Though the margin was slim, slimmer than Valemount’s, Jasper’s Town Council has voted against the rainbow crosswalk.

The 3-2 decision comes shortly after OUT Jasper fundraised a total of $7,500 to pay for the installation and maintenance of the crosswalk, as reported by the Fitzhugh.

OUT Jasper is an organization dedicated to “pushing the movement of LGBTQ2 equality and human rights through the mountains and into the Yellowhead region,” according to its website, while a rainbow crosswalk is a symbol of inclusiveness within the LGBTQ2 community.

A report to council from town staff estimates an installation cost of $2,500 for the crosswalk depending on amount of paint. Yearly maintenance costs would be additional.

At least one Jasper councillor questioned the need for a rainbow crosswalk, according to local media, and the councillor said while the crosswalk is meant to be inclusive, endeavours like this can become divisive.

The same councillor made note of the precedent the crosswalk would set in reference to other groups wanting their own crosswalk.

Jasper Mayor Richard Ireland has publicly supported the LGBTQ2 community and the crosswalk, but he acknowledged the councillor’s perspective, according to local media.

The recommendation from the Town of Jasper staff was for Council to support the installation of a rainbow crosswalk, according to a report.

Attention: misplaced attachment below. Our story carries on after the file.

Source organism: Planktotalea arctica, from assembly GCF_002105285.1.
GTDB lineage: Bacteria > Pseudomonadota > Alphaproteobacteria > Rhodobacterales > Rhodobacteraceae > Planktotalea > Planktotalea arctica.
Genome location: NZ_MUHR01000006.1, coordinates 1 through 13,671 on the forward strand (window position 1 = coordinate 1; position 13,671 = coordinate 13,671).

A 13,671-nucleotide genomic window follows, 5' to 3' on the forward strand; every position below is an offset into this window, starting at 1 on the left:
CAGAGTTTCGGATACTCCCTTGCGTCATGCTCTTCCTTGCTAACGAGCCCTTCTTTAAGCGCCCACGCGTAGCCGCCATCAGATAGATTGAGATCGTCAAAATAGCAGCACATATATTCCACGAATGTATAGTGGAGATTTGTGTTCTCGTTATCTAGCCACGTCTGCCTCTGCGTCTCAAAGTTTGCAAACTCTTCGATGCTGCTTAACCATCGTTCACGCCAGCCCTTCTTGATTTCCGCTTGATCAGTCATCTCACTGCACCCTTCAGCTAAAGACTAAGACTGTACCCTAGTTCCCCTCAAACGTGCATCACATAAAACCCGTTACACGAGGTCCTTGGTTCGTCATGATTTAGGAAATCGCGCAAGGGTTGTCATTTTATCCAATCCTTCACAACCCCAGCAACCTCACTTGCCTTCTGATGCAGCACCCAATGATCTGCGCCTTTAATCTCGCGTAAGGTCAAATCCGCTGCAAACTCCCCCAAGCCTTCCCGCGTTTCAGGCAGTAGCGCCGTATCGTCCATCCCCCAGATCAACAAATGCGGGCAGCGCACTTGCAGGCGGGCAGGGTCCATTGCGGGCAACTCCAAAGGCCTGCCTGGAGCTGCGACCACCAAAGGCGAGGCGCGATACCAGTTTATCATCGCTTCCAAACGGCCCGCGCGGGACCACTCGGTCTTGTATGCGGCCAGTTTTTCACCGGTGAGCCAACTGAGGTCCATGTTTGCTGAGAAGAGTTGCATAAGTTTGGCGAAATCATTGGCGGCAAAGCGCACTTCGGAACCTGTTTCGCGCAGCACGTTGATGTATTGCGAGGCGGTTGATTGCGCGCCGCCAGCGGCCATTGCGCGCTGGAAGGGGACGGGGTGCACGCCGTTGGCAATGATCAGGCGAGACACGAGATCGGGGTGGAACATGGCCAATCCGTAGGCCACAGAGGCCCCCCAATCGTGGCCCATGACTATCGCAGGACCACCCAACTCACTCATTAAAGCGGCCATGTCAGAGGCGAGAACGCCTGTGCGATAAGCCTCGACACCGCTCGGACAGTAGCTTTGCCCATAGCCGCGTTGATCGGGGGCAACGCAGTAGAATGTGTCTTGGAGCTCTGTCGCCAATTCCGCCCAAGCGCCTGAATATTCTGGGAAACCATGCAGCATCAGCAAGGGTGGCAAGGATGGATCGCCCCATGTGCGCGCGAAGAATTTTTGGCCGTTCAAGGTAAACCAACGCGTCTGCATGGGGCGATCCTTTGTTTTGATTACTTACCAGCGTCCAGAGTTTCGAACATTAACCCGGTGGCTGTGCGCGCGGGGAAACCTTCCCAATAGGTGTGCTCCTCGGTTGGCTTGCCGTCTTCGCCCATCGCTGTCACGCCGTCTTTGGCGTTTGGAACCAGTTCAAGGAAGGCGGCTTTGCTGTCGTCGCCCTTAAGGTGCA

This all comes almost a calendar year after Valemount Council rejected the idea for a rainbow crosswalk.

Interestingly, the Town of Jasper used the image rendering of Valemount’s rejected rainbow crosswalk proposal in its report, and references the Valemount rendering as being OUT Jasper’s design preference.

Then-CAO of Valemount Mark Macneill cited the potential cost — estimated by him to be as high as $10,000 in addition to maintenance — and challenges pertaining to liability as the main drawbacks.

Local woman, Mandy McMinn had proposed Valemount’s crosswalk.

Valemount Council voted unanimously to reject the crosswalk.

Since that time, a Facebook group of crosswalk supporters has carried on to discuss other potential inclusive symbols, but so far none have come to fruition.